The Economy

Most CFOs See U.S. Recession by Q3 2020

A Duke University/CFO survey highlights growing pessimism about the economy despite record low unemployment and strong consumer spending.
Matthew HellerSeptember 18, 2019

CFOs’ optimism about the U.S. economy has fallen to its lowest level in three years, with a majority now believing the country will be in a recession by the third quarter of 2020, according to the Duke University/CFO Global Business Outlook survey.

The Business Outlook poll for the third quarter found 55% of CFOs have become more pessimistic since the second quarter despite record low unemployment and strong consumer spending, far outnumbering the 12% who say they have become more optimistic.

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“Business optimism has not been this low since September 2016, a time when the unemployment rate was 5 percent,” John Graham, a finance professor at Duke University’s Fuqua School of Business and director of the survey, said in a news release.

Additionally, 53% of finance chiefs believe the U.S. will be in an economic recession by the third quarter of 2020, and 67% predict a recession by the end of 2020.

The poll’s findings parallel a Bank of America/Merrill Lynch survey released earlier this week, which found 38% of fund managers expect a recession next year, the highest net recession risk since August 2009.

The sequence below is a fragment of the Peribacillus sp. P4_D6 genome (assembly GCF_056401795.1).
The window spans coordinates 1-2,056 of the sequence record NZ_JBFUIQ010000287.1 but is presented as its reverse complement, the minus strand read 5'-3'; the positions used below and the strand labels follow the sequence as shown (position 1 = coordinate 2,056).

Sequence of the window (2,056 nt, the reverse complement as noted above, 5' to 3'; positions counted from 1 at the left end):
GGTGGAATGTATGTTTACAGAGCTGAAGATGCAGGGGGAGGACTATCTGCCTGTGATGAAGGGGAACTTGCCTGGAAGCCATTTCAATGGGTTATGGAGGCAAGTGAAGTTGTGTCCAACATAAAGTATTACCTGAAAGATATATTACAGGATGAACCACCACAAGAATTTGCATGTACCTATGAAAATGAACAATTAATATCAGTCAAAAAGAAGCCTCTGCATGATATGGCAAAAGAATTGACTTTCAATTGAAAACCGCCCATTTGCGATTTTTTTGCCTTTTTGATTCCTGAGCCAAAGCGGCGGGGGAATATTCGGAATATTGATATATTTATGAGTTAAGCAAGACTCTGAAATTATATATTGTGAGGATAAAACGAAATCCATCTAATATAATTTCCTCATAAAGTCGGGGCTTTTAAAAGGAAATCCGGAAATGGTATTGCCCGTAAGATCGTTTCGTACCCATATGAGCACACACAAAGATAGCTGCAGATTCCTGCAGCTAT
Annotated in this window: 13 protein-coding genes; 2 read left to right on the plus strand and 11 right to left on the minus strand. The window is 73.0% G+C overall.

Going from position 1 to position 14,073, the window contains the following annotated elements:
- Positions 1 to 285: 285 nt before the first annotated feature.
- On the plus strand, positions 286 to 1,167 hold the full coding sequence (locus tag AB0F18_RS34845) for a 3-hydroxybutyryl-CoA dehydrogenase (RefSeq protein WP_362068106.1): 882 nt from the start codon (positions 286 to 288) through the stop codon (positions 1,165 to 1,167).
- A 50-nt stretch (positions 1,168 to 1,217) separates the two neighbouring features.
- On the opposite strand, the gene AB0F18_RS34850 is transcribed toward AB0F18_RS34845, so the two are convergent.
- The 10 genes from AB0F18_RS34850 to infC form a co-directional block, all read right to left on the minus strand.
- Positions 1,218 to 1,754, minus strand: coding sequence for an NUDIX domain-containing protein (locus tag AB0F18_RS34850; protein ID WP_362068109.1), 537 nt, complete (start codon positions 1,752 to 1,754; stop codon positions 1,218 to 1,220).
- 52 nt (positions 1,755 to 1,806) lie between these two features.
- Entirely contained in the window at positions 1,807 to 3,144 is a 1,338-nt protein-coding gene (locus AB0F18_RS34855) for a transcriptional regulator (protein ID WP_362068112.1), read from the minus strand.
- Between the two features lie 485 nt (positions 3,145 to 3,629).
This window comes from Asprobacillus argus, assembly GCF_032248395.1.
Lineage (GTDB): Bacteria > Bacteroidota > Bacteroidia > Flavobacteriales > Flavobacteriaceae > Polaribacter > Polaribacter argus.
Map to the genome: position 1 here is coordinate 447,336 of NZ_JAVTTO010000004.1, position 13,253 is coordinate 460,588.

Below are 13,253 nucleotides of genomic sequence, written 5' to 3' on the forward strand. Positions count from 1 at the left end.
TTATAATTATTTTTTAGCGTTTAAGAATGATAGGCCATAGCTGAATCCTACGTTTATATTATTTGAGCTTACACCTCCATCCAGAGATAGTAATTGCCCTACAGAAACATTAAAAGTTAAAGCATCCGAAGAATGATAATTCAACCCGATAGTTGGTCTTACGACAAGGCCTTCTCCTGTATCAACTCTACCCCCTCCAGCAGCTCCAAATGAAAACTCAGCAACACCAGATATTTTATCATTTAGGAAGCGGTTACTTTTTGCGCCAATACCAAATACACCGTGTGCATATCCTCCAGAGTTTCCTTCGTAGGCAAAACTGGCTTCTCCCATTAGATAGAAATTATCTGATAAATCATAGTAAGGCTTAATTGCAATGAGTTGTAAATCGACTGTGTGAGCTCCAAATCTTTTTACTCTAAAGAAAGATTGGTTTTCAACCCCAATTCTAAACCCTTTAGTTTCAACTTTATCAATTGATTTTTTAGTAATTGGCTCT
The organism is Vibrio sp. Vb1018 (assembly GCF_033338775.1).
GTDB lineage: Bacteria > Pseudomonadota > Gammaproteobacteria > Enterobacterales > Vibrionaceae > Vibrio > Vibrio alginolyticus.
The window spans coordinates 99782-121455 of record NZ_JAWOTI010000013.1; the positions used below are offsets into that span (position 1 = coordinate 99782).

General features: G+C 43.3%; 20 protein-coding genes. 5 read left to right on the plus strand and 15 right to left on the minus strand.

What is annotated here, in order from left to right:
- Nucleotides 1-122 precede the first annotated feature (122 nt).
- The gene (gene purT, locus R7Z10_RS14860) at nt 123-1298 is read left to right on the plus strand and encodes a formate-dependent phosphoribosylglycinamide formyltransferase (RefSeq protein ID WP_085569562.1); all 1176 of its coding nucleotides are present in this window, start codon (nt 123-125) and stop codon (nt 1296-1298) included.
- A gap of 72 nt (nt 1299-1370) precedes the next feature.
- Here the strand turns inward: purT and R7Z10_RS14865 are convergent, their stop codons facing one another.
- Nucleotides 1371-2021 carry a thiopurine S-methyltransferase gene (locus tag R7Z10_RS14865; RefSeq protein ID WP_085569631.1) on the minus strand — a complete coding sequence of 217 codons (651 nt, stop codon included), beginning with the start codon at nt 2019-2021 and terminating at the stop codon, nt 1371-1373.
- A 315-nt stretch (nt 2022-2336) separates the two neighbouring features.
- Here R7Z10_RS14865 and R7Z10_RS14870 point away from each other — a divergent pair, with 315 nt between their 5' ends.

Economic pessimism is also high globally, with Duke finding that 81% of African CFOs and 72% of Asian CFOs believe their countries will be in recession by the third quarter of 2020.

“The CFOs’ views are consistent with other important indicators, such as the inversion of the yield curve,” said Campbell Harvey, a founding director of the Duke survey. “Executives don’t want to be caught unprepared for the next recession like they were in the global financial crisis.”

“Who wants to put their firm at risk by increasing borrowing to fund a major new project when a recession could be on the horizon?” he added.

According to Duke, economic uncertainty has displaced difficulty hiring and retaining qualified employees as the top concern among U.S. CFOs.

“The extreme uncertainty, not just in the U.S. but all around the world, is weighing on companies, and when you get extreme uncertainty there is a tendency to hunker down,” Graham told CNBC.

Graham discusses the survey results further in this video.